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Avoiding Plagiarism

When should I cite?

If an idea wasn't yours, you should cite it in-text.  This includes:

  • Direct quotations
  • Paraphrasing (putting someone else's ideas into your own words)
  • Using an idea that someone else gave you in a conversation, email, class, etc.
  • Describing an idea that influenced your work
  • Expert opinion or lending authority to your own opinion
  • Giving any information that isn't common knowledge
  • Using any or all of a previously created work of your own design (yes: self-plagiarism is a real thing)

What is Paraphrasing?

Paraphrasing is taking someone else's idea or statement and putting it into your own words.  It is still considered plagiarism if you paraphrase without an in-text citation.

For example:

Hello, My name is Inigo Montoya. You killed my father.  Prepare to die.

Correctly Paraphrased:

Montoya greets, informs his foe of the reason for his anger, and immediately issues a threat (Lear & Reiner, 1987).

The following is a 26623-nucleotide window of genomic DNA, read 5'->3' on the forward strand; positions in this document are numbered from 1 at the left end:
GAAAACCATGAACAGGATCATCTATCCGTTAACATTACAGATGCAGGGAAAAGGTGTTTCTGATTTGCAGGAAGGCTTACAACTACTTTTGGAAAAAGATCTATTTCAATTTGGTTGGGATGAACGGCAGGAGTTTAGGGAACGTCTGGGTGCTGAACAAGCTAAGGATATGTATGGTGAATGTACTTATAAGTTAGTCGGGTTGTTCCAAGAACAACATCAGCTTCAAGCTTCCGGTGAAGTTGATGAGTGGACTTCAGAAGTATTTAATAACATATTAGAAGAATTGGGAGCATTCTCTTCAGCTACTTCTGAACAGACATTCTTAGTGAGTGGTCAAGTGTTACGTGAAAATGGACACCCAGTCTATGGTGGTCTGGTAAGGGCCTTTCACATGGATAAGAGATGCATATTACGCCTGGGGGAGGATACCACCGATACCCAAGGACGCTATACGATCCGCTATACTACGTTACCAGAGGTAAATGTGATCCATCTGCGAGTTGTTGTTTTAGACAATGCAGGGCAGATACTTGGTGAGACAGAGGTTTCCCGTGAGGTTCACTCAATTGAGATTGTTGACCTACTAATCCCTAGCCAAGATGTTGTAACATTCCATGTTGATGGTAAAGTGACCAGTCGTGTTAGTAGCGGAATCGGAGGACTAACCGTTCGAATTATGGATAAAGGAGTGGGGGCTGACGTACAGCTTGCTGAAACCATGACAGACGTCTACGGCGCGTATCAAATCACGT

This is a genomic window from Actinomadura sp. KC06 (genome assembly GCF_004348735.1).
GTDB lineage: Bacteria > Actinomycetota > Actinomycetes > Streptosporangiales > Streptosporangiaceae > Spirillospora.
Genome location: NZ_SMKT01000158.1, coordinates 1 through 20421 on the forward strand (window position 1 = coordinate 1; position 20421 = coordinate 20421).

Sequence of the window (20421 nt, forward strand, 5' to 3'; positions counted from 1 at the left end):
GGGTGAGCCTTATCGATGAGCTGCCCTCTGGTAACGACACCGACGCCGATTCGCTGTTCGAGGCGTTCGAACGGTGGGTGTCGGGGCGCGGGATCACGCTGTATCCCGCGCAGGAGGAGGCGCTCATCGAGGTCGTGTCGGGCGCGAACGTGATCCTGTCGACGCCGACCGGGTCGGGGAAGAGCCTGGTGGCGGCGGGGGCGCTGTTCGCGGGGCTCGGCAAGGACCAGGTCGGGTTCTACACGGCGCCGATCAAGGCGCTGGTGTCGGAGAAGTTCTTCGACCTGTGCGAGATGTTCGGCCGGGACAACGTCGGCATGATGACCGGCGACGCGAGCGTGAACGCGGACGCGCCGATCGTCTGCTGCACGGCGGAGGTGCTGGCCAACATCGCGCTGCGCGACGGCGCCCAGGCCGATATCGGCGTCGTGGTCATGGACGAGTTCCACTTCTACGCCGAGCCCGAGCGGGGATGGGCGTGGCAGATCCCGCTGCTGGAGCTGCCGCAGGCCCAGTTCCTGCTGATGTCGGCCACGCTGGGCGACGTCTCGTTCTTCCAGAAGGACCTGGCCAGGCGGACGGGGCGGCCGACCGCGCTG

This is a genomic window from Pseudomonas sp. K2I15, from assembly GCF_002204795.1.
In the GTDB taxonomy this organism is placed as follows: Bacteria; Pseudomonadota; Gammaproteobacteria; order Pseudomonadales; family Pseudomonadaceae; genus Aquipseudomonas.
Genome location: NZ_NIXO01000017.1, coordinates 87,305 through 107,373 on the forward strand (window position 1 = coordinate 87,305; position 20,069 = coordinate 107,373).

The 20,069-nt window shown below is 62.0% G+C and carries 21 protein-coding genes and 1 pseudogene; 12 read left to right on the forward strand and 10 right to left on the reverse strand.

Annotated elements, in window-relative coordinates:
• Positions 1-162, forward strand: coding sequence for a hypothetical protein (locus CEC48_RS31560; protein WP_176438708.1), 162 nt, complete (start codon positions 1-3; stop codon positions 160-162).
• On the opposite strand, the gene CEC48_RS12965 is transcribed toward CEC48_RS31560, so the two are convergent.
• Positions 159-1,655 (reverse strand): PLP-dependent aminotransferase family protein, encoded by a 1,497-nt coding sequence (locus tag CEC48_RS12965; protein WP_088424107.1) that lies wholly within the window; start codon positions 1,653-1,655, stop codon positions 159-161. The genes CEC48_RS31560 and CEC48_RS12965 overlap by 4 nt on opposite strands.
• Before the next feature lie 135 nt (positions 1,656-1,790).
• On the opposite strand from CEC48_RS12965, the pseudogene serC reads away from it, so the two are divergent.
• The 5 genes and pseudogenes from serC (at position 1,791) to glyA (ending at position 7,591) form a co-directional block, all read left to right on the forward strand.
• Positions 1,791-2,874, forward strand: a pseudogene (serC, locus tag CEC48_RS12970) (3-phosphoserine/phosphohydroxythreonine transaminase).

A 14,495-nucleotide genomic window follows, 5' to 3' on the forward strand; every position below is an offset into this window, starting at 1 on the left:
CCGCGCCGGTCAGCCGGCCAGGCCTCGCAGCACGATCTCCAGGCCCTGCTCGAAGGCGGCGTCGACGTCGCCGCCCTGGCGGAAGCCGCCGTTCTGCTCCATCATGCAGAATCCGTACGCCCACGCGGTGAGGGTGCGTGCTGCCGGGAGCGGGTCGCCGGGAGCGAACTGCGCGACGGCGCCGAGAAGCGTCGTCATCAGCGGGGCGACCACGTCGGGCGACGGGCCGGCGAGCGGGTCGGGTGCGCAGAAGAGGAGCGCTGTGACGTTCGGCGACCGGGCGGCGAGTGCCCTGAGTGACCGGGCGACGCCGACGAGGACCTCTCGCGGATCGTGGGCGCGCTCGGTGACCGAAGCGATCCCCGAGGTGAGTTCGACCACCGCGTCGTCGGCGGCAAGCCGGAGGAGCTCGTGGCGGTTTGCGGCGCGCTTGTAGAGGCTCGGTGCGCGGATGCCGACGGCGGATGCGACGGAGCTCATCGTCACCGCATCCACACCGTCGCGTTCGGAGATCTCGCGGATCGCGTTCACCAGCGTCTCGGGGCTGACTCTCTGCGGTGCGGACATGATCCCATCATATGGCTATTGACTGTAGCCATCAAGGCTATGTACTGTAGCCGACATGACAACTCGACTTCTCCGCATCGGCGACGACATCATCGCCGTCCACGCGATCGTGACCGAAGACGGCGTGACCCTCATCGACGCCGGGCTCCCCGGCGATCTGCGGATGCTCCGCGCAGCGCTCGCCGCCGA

*note that Lear and Reiner are the producer and director of the film The Princess Bride

The Princess Bride - Hello my name is Inigo Montoya Face T-shirt [image]. (n.d.). Retrieved from http://www.meta-cortex.com/the-princess-bride-inigo-montoya-t-shirt

Last Updated: Mar 3, 2020 11:10 AM
URL: https://library.brockport.edu/citing

Avoiding Plagiarism Video

Remember, you can be charged with plagiarism if you:

  • Copy, quote, paraphrase or summarize any source without adequate documentation.
  • Purchase a paper by mail or email.
  • Allow another person to write a paper for you.
  • Submit another person's unpublished work in your name.

from Duke University's Avoiding Plagiarism webpage